Ronaldo Laishram: Mapping the large scale structure and environmental dependence of star forming galaxies

Thursday, 09 November 2023 2 p.m. — 3 p.m. MST

Gemini North Hilo Base Facility | 670 N A’ohoku Place Hilo, Hawaii, 96720, USA

Gemini North Talks
Ronaldo Laishram (Tohoku University, Sendai, Japan)

Ronaldo Laishram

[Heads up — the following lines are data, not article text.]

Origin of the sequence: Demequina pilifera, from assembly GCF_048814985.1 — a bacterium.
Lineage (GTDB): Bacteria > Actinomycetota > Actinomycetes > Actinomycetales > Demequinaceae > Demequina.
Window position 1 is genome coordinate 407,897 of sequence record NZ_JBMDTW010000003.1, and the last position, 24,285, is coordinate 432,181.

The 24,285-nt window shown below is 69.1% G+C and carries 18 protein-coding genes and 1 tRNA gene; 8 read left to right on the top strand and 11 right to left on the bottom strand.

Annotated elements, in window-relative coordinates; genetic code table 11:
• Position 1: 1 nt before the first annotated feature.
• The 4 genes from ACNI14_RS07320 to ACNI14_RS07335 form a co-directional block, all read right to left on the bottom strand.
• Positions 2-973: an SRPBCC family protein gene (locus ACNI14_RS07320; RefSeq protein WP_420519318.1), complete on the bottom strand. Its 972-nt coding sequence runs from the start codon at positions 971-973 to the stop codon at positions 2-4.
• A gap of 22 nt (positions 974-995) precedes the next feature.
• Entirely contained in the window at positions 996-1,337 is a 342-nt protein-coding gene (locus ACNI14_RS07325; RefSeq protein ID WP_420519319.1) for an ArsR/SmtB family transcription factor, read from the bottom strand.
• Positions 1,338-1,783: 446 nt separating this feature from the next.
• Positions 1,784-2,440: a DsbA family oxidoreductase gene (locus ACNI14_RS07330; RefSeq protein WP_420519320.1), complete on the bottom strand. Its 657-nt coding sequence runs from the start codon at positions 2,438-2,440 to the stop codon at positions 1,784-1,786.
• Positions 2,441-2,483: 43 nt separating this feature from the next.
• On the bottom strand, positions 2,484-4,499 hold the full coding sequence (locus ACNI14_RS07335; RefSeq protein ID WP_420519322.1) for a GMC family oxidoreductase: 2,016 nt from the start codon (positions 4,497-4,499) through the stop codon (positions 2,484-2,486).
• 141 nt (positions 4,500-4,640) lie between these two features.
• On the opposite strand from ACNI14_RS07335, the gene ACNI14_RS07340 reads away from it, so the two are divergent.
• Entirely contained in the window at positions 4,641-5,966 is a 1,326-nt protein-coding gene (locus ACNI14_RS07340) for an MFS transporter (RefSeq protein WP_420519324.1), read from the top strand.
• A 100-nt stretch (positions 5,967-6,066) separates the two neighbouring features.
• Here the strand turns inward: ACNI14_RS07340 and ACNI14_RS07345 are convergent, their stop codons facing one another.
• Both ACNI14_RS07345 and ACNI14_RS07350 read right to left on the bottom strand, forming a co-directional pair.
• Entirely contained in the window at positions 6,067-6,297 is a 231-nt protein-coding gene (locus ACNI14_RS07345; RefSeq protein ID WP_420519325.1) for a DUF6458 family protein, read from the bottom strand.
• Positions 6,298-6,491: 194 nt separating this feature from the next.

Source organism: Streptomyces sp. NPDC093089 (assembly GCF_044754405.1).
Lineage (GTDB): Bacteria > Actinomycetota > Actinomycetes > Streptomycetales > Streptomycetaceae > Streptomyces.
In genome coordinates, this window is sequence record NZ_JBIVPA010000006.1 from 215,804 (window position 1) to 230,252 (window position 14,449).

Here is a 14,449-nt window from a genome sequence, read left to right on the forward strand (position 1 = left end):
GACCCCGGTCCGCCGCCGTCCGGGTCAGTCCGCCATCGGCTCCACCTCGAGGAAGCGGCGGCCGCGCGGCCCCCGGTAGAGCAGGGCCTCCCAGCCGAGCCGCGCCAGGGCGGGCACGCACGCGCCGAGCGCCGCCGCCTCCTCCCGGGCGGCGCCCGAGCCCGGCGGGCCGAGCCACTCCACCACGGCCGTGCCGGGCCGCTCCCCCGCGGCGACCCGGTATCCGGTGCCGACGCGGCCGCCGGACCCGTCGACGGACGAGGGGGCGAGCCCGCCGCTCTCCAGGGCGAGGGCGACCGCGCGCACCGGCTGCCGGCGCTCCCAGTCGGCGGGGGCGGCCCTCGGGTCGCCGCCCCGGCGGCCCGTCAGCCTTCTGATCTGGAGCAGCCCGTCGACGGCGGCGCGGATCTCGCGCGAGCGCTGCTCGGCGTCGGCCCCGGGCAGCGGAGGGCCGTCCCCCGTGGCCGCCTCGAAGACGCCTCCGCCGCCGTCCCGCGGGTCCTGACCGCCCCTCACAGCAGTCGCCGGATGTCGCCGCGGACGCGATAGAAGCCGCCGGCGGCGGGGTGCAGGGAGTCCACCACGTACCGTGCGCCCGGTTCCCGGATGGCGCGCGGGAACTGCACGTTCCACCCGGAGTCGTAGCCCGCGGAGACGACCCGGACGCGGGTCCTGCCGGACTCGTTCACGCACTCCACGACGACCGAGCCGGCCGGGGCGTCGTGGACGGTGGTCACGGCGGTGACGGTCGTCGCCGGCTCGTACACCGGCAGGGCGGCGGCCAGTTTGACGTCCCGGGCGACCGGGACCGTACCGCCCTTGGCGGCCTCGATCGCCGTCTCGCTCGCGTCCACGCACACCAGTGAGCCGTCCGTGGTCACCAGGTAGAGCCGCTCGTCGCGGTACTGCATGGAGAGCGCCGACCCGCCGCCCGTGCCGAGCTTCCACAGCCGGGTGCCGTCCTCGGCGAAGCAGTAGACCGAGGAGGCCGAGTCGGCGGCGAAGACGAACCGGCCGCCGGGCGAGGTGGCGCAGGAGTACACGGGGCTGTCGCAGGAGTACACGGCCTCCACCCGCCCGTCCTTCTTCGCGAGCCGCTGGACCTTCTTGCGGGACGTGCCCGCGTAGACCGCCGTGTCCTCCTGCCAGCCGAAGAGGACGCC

Galaxies are distributed inhomogeneously on small scales in the Universe, forming large-scale structures (LSS). To understand the evolution of cluster galaxies, we must determine how galaxies change their properties due to the hierarchical growth of the LSS. This work studies the environmental dependence of narrow-band selected star-forming galaxies. We demonstrate a method to estimate accurate redshifts for star-forming galaxies by measuring the flux ratio of the same emission line observed through two adjacent narrow-band filters using the Hyper Suprime-Cam on the Subaru Telescope. We also study the environmental dependence of star-forming activity, measure Hα and stellar continuum sizes, and explore the 3-D structure of the cosmic web at z=0.4 with HSC triple NB imaging. Additionally, we investigate the relationship between the [OII]λ3727/Hα flux ratios of emission line galaxies and their physical parameters, and measure dust extinction and metallicity using this flux ratio. We also probe a prominent filamentary overdensity of [OII]-selected galaxies at z~1.5. This study aims to unveil the morphological intricacies of these galaxies and examine the interplay between their star formation activities and their environments. We investigate the morphological distinctions of galaxies in these environments and relate them to their star formation activities, stellar masses, and other vital physical parameters.

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